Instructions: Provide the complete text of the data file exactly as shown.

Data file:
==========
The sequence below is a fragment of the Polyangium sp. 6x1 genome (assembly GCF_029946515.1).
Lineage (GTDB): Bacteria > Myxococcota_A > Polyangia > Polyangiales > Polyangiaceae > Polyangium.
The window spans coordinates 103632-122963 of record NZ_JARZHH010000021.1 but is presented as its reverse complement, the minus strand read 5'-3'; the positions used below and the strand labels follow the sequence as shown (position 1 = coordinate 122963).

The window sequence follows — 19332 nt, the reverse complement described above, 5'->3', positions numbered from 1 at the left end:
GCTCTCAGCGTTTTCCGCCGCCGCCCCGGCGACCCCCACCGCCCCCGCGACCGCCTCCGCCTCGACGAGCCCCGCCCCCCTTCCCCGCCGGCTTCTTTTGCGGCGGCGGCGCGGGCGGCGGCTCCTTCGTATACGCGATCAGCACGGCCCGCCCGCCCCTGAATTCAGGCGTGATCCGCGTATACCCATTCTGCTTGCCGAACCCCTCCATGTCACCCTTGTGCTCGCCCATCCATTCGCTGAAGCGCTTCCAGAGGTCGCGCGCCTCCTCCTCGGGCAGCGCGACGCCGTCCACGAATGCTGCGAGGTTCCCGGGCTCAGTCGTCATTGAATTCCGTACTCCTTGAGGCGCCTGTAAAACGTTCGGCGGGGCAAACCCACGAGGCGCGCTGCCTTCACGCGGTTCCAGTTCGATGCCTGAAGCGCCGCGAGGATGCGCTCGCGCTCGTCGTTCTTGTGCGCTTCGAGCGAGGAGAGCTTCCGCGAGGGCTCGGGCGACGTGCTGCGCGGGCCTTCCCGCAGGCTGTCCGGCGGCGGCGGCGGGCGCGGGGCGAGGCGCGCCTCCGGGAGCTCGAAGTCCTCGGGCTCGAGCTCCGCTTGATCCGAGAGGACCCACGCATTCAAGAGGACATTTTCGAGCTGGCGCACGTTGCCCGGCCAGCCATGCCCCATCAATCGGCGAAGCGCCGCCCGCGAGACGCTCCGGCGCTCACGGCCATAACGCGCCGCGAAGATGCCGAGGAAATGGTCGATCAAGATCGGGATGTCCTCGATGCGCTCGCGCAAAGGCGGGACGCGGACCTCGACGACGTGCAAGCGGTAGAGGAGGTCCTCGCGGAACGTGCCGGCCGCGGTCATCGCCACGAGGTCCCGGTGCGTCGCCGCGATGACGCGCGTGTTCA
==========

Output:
The sequence below is a fragment of the Polyangium sp. 6x1 genome (assembly GCF_029946515.1).
Lineage (GTDB): Bacteria > Myxococcota_A > Polyangia > Polyangiales > Polyangiaceae > Polyangium.
The window spans coordinates 103632-122963 of record NZ_JARZHH010000021.1 but is presented as its reverse complement, the minus strand read 5'-3'; the positions used below and the strand labels follow the sequence as shown (position 1 = coordinate 122963).

The window sequence follows — 19332 nt, the reverse complement described above, 5'->3', positions numbered from 1 at the left end:
GCTCTCAGCGTTTTCCGCCGCCGCCCCGGCGACCCCCACCGCCCCCGCGACCGCCTCCGCCTCGACGAGCCCCGCCCCCCTTCCCCGCCGGCTTCTTTTGCGGCGGCGGCGCGGGCGGCGGCTCCTTCGTATACGCGATCAGCACGGCCCGCCCGCCCCTGAATTCAGGCGTGATCCGCGTATACCCATTCTGCTTGCCGAACCCCTCCATGTCACCCTTGTGCTCGCCCATCCATTCGCTGAAGCGCTTCCAGAGGTCGCGCGCCTCCTCCTCGGGCAGCGCGACGCCGTCCACGAATGCTGCGAGGTTCCCGGGCTCAGTCGTCATTGAATTCCGTACTCCTTGAGGCGCCTGTAAAACGTTCGGCGGGGCAAACCCACGAGGCGCGCTGCCTTCACGCGGTTCCAGTTCGATGCCTGAAGCGCCGCGAGGATGCGCTCGCGCTCGTCGTTCTTGTGCGCTTCGAGCGAGGAGAGCTTCCGCGAGGGCTCGGGCGACGTGCTGCGCGGGCCTTCCCGCAGGCTGTCCGGCGGCGGCGGCGGGCGCGGGGCGAGGCGCGCCTCCGGGAGCTCGAAGTCCTCGGGCTCGAGCTCCGCTTGATCCGAGAGGACCCACGCATTCAAGAGGACATTTTCGAGCTGGCGCACGTTGCCCGGCCAGCCATGCCCCATCAATCGGCGAAGCGCCGCCCGCGAGACGCTCCGGCGCTCACGGCCATAACGCGCCGCGAAGATGCCGAGGAAATGGTCGATCAAGATCGGGATGTCCTCGATGCGCTCGCGCAAAGGCGGGACGCGGACCTCGACGACGTGCAAGCGGTAGAGGAGGTCCTCGCGGAACGTGCCGGCCGCGGTCATCGCCACGAGGTCCCGGTGCGTCGCCGCGATGACGCGCGTGTTCA